The Quad-Front defense originated from Coach Watts and many guys on his staff during his stint with UC Davis are now coaching in the Big Sky Conference, where the new-age RPOs have become ubiquitous. The final product of Coach Watts and his staff’s evolution created a defense with more layers to defend offenses, increasing unpredictability of alignments and the “pictures” they presented to offenses. This was mainly out of split-safety Quarters coverage. Once coach met and networked with Coach O, he began to play three-down with single-high safety structures. This allowed his defense to keep the layers and solid perimeter edges. Coach Watts’ Quad-Front defense has an overhang for the QB and then an overhang outside the No. 2 for the throw.
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One-high defenses facing a 2x2 set put defensive ends in conflict against zone-read runs. The defensive end has to be able to defend the cutback of the RB into his C-gap, while maintaining his BCR responsibilities on the QB (using a “Surf” technique). Using the tite front, the player is now off the ball and defends from depth. He can evaluate who has the ball while still sitting in the “RPO” hole. Another challenge for four-down, one-high defenses is the bubble to the RB, which allows the tackle to get up on your inside LB. The tite front aligns two players on those tackles, getting rid of all B-gap bubbles. Doing so allows you to squeeze and constrict the interior fits. The stacked LB over the center can fold all the way back and become a “bonus” player, stealing gap.
Alignment Against Four Open Receivers
The down safety into the boundary and the Sam LB mirror each other with outside leverage of No. 2. The Mike LB will apex the tackle and No. 2 strong, with 3-4 yards depth; the Jack LB is his mirror image opposite. The Will LB is stacking the RB’s alignment, aligning him in position to defend frequent speed-option schemes offenses tend to use against bear fronts.
Mike/Jack are keying flow.
The inside stacked LB will play “running back” in a sense, finding the window and matching the RB. Against “fast” flow, he will try to fill in that first cut of the RB. His rule is to maintain inside-out pursuit. To ensure that LBs play fast and instinctively, Watts’ coaching staff does not give them rigid run-fit rules that would tie them down from making plays.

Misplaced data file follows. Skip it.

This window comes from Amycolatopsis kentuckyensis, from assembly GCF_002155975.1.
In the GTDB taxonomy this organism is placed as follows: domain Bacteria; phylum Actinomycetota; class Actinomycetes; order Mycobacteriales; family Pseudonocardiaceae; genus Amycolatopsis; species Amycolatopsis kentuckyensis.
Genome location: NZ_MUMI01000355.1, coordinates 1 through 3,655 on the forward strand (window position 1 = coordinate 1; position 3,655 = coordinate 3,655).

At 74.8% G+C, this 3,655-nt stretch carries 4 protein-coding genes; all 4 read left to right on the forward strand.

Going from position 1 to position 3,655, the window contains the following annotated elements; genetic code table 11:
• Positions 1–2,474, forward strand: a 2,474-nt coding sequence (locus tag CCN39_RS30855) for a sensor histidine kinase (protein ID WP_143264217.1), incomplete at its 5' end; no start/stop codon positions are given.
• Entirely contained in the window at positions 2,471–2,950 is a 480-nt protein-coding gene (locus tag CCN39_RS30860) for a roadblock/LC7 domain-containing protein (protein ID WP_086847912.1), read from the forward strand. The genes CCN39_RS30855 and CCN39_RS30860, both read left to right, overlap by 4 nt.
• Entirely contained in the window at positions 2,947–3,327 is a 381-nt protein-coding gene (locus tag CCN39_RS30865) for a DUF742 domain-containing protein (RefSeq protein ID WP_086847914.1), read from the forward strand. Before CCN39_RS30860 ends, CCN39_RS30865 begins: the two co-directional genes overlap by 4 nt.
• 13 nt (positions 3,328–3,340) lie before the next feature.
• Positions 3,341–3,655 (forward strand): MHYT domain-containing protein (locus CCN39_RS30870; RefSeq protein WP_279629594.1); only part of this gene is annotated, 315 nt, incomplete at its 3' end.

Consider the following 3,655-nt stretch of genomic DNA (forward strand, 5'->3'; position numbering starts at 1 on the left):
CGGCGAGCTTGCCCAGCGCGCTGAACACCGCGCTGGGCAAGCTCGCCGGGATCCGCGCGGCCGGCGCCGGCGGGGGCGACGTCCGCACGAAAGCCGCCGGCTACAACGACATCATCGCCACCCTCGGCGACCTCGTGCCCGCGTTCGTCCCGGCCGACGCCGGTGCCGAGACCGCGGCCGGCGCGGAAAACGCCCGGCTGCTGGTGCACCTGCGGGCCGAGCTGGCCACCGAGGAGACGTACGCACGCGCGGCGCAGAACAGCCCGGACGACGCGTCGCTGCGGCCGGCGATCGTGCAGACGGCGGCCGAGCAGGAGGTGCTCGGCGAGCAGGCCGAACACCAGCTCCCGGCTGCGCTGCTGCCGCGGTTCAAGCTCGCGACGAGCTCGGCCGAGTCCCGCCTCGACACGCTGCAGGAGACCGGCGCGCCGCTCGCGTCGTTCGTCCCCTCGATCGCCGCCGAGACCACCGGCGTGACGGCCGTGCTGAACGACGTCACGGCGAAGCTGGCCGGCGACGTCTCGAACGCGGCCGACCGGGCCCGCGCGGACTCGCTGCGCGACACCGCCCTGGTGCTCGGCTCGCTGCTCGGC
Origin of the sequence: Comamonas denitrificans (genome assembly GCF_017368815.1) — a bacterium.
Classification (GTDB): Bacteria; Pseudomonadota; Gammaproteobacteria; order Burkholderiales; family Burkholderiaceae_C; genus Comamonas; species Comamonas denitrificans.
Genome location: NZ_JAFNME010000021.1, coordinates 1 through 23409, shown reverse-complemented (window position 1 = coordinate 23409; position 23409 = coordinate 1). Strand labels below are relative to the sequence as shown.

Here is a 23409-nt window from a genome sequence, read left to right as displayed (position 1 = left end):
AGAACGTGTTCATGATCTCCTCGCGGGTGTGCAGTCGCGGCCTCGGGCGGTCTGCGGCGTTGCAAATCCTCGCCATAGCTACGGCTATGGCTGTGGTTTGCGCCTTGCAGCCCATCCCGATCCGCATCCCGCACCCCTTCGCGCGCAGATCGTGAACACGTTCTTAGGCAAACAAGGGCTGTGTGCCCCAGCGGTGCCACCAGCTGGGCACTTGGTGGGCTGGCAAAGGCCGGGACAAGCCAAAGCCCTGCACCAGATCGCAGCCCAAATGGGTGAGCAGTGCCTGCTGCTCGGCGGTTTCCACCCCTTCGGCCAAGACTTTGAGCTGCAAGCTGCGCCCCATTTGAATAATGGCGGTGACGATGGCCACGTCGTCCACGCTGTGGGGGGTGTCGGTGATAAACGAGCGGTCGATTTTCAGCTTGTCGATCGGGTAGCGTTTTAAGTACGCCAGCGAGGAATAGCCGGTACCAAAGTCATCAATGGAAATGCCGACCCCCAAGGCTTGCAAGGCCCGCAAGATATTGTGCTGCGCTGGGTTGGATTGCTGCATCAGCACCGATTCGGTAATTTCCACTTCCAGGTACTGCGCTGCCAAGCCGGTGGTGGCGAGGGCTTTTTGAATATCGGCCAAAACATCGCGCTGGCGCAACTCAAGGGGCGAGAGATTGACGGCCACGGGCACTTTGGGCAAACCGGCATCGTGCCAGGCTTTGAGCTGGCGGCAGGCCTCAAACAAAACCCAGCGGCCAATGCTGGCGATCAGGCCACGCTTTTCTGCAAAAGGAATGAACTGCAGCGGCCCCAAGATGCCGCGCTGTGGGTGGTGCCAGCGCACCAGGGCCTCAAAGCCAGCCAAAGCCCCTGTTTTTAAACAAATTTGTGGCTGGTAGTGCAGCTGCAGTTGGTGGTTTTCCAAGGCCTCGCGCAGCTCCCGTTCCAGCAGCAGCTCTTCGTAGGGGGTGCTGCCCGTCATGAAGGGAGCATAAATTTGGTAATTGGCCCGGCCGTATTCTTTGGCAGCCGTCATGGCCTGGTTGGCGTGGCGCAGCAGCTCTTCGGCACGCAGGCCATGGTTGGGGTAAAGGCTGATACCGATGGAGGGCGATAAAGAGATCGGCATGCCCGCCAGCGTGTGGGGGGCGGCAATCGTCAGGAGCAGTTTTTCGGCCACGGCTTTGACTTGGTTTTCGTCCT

Both outside shade players (Sam LB and down safety) maintain their leverage. This is a great adjustment from traditional 4-3 Quarters, where if No. 2 pins that overhang player, he can maintain the edge of the defense. This goes back to giving your defense layers against modern offenses.
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As a base, Coach Watts will play an eight-man spot and drop three-deep coverage, understanding that they will lose some pass rush effectiveness. The nose “pushes” into the frontside A-gap often, unlike “lagging” in traditional tite front schemes. This is to dictate that the guard honors the block on the nose every down. Changing fits and not staying static is a key to any defense now that they have more perimeter defenders and a lighter box, which builds “tools in the toolkit” to attack offenses and make them play “left-handed” and uncomfortable.
Trips Check in Quad Front
Small adjustments and overlapping responsibilities get defenses to play fast. The Jack LB to the single-width side helps the corner take away easy access throws from the single-receiver side. The strong safety will buzz (rotate) down to the three-receiver side, aligning outside of No. 3. The down safety will now rotate to the MOF. The one-high structure can spin without giving up weak run support. Diagram below:
Principles of a Fast Defense
Tackling and effort to the ball have to be an emphasis for teaching/coaching, from the top (head coach) down to the players. Coaches get what they practice and emphasize, therefore Coach Watts and his defense work tackling and pursuit drills every day, regardless of time of year or practice structure. The heart of a great defense is tackling. It minimizes yards after contact, explosive plays, long drives and conversions. Emphasizing tackling has to be a shared coaching and team effort, sacrificing individual drill time to be great at tackling.
An age-old cliché from coaches that they “shouldn’t have to coach effort” is not a belief of Coach Watts: they emphasize and stress maximum effort in all team activities. “You can’t rely on your players to just play with maximum effort all the time,” Coach Watts says. “It is human nature to drop your effort level to what is being asked of you.” Fresno State demands high-level effort every day in practice, as players will play in the game as they practice during the week. Coach will practice with two whistles, to ensure his defense is running and displaying effort through the whistle.
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A pursuit drill Coach Watts uses to emphasize maximum effort is to have the player who “tags off” on the ball carrier in a team drill raise his hand. The team’s remaining defenders will sprint to the player with his hand up, and the defense will break down a huddle on him. The main coaching point is to teach players to trigger to the ball and play through the whistle. It becomes very clear when players are not giving the expected effort, as they are not in the huddle and visible loafing while others are breaking the huddle. It builds accountability within teammates, as players are running to their fellow teammates. Now they are policing within themselves. When it comes from peers, it’s often more effective and addresses the issue of loafing.
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